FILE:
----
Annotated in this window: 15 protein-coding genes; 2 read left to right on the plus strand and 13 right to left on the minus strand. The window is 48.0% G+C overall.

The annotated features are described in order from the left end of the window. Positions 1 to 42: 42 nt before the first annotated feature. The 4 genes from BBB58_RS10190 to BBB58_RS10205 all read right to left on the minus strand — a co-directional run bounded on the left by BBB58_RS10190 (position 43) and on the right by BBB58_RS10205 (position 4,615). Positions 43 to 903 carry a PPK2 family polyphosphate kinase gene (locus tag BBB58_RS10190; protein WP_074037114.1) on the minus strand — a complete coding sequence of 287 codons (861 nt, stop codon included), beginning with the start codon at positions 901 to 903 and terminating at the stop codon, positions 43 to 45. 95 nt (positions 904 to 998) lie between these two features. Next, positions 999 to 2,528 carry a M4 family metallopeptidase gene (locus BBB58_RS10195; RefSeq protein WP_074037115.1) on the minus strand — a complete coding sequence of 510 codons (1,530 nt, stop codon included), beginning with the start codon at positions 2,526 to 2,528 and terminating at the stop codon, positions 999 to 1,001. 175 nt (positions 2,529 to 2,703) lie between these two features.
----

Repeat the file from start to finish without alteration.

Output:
Annotated in this window: 15 protein-coding genes; 2 read left to right on the plus strand and 13 right to left on the minus strand. The window is 48.0% G+C overall.

The annotated features are described in order from the left end of the window. Positions 1 to 42: 42 nt before the first annotated feature. The 4 genes from BBB58_RS10190 to BBB58_RS10205 all read right to left on the minus strand — a co-directional run bounded on the left by BBB58_RS10190 (position 43) and on the right by BBB58_RS10205 (position 4,615). Positions 43 to 903 carry a PPK2 family polyphosphate kinase gene (locus tag BBB58_RS10190; protein WP_074037114.1) on the minus strand — a complete coding sequence of 287 codons (861 nt, stop codon included), beginning with the start codon at positions 901 to 903 and terminating at the stop codon, positions 43 to 45. 95 nt (positions 904 to 998) lie between these two features. Next, positions 999 to 2,528 carry a M4 family metallopeptidase gene (locus BBB58_RS10195; RefSeq protein WP_074037115.1) on the minus strand — a complete coding sequence of 510 codons (1,530 nt, stop codon included), beginning with the start codon at positions 2,526 to 2,528 and terminating at the stop codon, positions 999 to 1,001. 175 nt (positions 2,529 to 2,703) lie between these two features.